Add the (ambiguous) fate of a nagging harpy in a flashback and you say, Does Tarantino hate women? Maybe not, but in a tone poem tone is everything. In scene after scene, Brad Pitt tools along in his powder-blue 1960 Karmann Ghia, down what one has no choice but to call a “painstakingly recreated” Hollywood Boulevard, the wind catching his radiant head of hair. The feel of these scenes is different from the ones where Tate is driving around town, finally pausing to watch herself in a theater playing The Wrecking Crew. I don’t think Tarantino is malicious towards women, just oblivious to their inner lives. He only has eyes for Rick and Cliff, and all the legends or near-legends he fills the margins with, and all the details and obsessively correct set design. We don’t have so many filmmakers working at this level of craft and physical verisimilitude — and who have the budget to do so, from anyone but Amazon or Netflix — that we can afford to throw Tarantino under the bus.

OUATIH may or may not spark debates about whether Tarantino is a good person (my take: he is exactly what he has always been; take that to mean whatever you want it to), but one thing beyond debate is that he’s a master. The film woolgathers and gives us scenes that seem extraneous, like establishing at length how well-trained Cliff’s dog is, but turn out not to be — and then it tightens the screws. The last half hour or so is a bravura symphony of dread and tension and release, and it simply wouldn’t be as effective were it not preceded by two hours of anecdotes punctuated by every fetish Tarantino has. It’s the donut you get after the sermon Tarantino preaches from the pulpit of his Church of Cinema. But the sermon, digressive and compassionate towards the outmoded male feeling his loss of big-dick energy, shows Tarantino at a different pitch from the revisionist pulpster who made Inglourious Basterds, Django Unchained and The Hateful Eight. As in Jackie Brown — which has gradually been gaining favor as many viewers’ best-ranked Tarantino film — our most visible movie geek uses movie geekdom to tell a story about human defeats and disappointments. The fact is that OUATIH may be Tarantino’s most problematic film, but it’s also full of wonderful moments that wouldn’t otherwise or elsewhere be possible.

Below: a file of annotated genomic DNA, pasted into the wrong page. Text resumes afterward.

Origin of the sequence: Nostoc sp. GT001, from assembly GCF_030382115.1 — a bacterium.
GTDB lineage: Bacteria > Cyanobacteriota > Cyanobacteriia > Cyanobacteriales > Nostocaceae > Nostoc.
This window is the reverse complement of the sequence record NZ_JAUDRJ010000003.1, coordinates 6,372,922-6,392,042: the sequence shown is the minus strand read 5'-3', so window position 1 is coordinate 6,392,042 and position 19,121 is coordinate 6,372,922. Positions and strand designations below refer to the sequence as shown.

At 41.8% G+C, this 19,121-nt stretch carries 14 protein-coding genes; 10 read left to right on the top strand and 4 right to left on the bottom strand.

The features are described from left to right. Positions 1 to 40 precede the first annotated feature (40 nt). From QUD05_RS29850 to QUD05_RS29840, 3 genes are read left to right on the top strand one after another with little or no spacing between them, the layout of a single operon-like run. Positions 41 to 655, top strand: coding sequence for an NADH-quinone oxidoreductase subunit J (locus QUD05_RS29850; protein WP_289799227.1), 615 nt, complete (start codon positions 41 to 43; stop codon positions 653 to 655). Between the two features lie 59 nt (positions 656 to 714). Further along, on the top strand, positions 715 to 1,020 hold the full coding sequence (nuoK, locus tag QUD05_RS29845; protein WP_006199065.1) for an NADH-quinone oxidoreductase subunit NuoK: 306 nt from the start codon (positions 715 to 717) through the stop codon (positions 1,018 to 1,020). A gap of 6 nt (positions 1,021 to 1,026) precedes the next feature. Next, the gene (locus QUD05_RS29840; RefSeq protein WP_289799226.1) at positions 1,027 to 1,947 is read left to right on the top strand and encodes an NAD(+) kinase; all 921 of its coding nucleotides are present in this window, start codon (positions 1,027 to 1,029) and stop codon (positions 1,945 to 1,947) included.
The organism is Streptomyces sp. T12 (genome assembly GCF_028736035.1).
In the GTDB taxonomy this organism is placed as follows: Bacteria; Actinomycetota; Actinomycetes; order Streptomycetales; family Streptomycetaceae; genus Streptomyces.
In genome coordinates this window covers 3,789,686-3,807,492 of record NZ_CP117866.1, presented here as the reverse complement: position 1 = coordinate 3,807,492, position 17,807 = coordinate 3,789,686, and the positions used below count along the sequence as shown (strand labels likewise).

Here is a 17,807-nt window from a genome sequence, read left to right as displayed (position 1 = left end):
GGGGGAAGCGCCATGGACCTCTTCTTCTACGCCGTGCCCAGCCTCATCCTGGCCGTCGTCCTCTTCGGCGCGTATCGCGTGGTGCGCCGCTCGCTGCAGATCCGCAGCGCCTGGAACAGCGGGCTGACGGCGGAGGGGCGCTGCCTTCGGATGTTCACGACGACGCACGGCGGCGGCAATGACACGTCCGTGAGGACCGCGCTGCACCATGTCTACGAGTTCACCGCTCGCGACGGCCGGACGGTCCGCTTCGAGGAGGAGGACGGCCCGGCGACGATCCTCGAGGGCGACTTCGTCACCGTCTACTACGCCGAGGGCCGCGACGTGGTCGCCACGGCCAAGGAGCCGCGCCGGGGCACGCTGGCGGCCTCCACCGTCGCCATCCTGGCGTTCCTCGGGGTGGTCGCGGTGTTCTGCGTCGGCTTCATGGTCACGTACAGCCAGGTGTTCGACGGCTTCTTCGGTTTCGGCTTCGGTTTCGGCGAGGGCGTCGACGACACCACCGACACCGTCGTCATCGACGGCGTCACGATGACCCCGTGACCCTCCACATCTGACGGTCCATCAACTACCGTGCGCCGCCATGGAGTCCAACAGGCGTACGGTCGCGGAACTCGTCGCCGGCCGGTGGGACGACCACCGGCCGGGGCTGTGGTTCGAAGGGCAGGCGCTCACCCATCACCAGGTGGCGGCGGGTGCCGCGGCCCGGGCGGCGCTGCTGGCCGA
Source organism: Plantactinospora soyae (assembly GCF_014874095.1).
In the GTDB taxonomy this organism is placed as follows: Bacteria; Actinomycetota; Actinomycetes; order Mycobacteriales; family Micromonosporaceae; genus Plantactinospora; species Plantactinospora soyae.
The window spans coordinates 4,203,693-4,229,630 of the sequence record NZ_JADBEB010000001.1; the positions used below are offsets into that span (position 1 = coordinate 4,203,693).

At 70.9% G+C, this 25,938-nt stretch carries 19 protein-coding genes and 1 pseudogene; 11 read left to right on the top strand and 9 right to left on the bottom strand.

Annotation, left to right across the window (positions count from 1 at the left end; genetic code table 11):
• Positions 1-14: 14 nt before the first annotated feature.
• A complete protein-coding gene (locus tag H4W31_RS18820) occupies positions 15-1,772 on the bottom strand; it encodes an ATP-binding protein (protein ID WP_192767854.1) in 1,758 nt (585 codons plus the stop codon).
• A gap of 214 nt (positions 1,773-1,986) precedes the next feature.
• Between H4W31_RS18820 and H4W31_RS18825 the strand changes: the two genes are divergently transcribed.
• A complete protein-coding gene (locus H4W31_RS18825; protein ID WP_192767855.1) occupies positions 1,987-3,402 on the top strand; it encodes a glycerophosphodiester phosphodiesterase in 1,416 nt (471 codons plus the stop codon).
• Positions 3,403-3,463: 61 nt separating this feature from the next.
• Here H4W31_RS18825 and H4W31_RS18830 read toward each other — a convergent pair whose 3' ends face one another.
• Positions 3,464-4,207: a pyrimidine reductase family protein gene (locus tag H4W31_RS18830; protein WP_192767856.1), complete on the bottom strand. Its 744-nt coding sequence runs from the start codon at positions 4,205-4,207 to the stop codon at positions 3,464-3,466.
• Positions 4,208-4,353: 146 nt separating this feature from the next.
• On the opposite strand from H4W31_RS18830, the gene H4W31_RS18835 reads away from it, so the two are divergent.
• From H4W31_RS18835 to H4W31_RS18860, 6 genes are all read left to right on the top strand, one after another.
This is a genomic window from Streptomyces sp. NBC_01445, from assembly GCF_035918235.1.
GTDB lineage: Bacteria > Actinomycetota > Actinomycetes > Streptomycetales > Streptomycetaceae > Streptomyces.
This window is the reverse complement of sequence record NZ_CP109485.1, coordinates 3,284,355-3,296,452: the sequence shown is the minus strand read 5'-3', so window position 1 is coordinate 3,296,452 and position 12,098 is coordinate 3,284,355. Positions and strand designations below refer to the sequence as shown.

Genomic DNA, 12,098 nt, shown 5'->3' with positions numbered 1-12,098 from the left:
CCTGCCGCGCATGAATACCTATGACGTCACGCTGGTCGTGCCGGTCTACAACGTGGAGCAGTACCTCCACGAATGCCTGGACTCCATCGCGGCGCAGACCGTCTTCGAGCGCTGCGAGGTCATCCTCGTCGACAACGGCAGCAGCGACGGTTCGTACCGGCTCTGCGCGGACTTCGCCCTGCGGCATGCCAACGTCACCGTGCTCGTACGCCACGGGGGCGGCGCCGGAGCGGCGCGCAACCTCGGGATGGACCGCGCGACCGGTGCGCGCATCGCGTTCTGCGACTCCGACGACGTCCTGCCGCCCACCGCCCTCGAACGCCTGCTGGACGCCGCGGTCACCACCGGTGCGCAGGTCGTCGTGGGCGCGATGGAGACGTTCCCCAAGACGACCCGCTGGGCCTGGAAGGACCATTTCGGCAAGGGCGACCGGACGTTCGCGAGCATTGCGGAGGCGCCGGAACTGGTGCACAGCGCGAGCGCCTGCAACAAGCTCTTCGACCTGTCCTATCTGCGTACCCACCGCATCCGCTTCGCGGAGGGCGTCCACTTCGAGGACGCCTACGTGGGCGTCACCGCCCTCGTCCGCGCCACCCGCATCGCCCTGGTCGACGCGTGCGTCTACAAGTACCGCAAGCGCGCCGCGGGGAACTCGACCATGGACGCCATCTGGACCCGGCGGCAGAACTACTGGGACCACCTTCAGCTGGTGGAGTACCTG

The Reflecting Skin

Posted July 21, 2019 by Rob Gonsalves
Categories: art-house, cult, one of the year's best, underrated

reflecting skinI have been waiting for years to talk at length about The Reflecting Skin, one of my favorite movies few people have seen. Since it’s making its American Blu-ray debut in a couple of weeks (along with a new DVD), the time seems ripe. This is the feature directing debut of Philip Ridley, only 24 when he made it, and it unfolds in a distinct dream-logic world. The setting is the American midwest circa the 1950s (post-WWII, anyway), but the film exists aside from time and place. Roger Ebert’s much-quoted, accurate assessment goes like so: “It’s not really about America at all, it’s about nightmares, and I’m not easily going to forget it.”

Seth Dove (Jeremy Cooper), “nearly nine,” is a borderline monstrous little boy, though with a sensitivity that indicates redemption is possible (though perhaps not probable). We meet him when he and two of his friends are committing a particularly grotesque form of cruelty to animals, a detail that seems partly indebted to the kids burning a scorpion alive in The Wild Bunch and partly to Ridley fighting a fever and falling asleep, bathed in sick-sweat, in front of a TV playing The Fool Killer or Night of the Hunter while a paperback of Faulkner rests tented over his chest. The movie is suffused with a febrile, half-articulated aesthetic of American gothic — vampires and dead babies and maimed sheriffs and grinning hairless werewolves in a Cadillac.